There is a growing interest in the effectiveness of mindfulness meditation for sleep disturbed populations. Our study sought to evaluate the effect of mindfulness meditation interventions on sleep quality. To assessTo assess for relative efficacy, comparator groups were restricted to specific active controls (such as evidenced-based sleep treatments) and nonspecific active controls (such as time/attention-matched interventions to control for placebo effects), which were analyzed separately. From 3303 total records, 18 trials with 1654 participants were included. We determined the strength of evidence using four domains (risk of bias, directness of outcome measures, consistency of results, and precision of results). At post-treatment and follow-up, there was low strength of evidence that mindfulness meditation interventions had no effect on sleep quality compared with specific active controls (ES 0.03 [95% CI −0.43–0.49]) and (ES −0.14 [95% CI −0.62–0.34]) respectively. Additionally, there was moderate strength of evidence that mindfulness meditation interventions significantly improved sleep quality compared with nonspecific active controls at post-intervention (ES 0.33 [95% CI 0.17–0.48]) and at follow-up (ES 0.54 [95% CI 0.24–0.84]). These preliminary findings suggest that mindfulness meditation may be effective in treating some aspects of sleep disturbance. Further research is warranted.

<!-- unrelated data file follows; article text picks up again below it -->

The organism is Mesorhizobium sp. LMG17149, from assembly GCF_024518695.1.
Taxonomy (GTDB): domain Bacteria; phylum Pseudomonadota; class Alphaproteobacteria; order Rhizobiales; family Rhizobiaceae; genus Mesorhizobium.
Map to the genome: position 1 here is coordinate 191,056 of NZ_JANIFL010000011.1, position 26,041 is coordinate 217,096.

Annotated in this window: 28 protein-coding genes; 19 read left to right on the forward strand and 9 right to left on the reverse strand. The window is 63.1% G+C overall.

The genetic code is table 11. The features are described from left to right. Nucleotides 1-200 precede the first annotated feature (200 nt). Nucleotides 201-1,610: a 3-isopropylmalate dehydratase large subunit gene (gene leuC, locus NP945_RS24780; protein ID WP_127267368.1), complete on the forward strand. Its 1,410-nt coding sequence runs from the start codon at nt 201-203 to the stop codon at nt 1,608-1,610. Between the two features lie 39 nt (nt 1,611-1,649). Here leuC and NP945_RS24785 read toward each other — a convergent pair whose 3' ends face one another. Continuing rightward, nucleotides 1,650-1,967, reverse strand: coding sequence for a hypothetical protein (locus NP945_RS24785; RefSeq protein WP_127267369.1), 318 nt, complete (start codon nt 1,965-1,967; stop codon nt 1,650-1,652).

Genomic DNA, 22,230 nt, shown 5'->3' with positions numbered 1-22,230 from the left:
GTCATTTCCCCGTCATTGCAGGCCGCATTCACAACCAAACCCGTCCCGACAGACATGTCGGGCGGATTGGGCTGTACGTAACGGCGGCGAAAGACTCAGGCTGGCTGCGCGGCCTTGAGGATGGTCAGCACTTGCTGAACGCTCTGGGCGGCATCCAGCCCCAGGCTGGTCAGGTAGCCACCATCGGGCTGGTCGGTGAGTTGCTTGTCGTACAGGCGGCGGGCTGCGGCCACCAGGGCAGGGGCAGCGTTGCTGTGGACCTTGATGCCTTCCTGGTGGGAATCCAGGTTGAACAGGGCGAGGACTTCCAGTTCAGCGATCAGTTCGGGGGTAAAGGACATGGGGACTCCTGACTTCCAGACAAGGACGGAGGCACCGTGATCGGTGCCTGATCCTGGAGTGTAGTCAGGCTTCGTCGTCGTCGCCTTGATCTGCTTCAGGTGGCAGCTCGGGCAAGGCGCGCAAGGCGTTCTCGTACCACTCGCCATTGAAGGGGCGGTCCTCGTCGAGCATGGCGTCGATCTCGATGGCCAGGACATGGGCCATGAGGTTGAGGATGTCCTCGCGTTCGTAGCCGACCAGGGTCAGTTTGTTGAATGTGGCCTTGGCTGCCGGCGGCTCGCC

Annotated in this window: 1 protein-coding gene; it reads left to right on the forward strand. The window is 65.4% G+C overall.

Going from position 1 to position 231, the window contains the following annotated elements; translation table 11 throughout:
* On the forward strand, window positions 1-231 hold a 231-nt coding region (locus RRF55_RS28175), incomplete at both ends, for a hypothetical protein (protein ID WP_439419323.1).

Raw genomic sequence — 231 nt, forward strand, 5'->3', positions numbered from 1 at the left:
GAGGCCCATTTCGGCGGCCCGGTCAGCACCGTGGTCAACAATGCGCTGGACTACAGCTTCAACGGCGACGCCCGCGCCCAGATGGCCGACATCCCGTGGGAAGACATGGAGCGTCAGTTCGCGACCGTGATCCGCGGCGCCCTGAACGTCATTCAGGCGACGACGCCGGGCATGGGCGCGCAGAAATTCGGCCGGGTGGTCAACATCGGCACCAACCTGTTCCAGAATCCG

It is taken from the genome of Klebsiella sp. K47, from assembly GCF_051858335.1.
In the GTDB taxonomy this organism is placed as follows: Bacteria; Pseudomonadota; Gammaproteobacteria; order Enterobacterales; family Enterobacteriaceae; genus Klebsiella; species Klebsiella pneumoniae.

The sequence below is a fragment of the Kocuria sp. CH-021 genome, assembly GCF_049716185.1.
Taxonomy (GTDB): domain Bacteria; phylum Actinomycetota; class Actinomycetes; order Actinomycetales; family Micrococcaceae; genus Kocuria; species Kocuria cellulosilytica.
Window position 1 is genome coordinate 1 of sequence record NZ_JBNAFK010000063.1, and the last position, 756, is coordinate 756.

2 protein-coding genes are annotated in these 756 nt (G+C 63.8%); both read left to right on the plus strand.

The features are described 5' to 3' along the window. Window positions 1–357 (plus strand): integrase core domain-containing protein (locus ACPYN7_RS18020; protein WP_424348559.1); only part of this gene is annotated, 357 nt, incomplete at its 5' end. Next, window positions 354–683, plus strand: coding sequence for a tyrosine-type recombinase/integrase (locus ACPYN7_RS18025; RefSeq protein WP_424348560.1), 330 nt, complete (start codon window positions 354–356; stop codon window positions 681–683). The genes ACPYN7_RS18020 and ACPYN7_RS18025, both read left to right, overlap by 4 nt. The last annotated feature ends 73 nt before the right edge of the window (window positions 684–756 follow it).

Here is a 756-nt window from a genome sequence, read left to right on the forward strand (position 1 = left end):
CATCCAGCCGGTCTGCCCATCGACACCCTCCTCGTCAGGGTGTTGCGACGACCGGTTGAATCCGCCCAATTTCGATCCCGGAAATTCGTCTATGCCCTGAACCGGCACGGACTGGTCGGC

https://www.ncbi.nlm.nih.gov/pmc/articles/PMC6557693/

 

Improve Sleep Quality in Women with Sleep Disturbance with Yoga

Improve Sleep Quality in Women with Sleep Disturbance with Yoga

 

By John M. de Castro, Ph.D.

 

When people who have insomnia perform yoga on a daily basis, they sleep for longer, fall asleep faster, and return to sleep more quickly if they wake up in the middle of the night.” – Sleep Foundation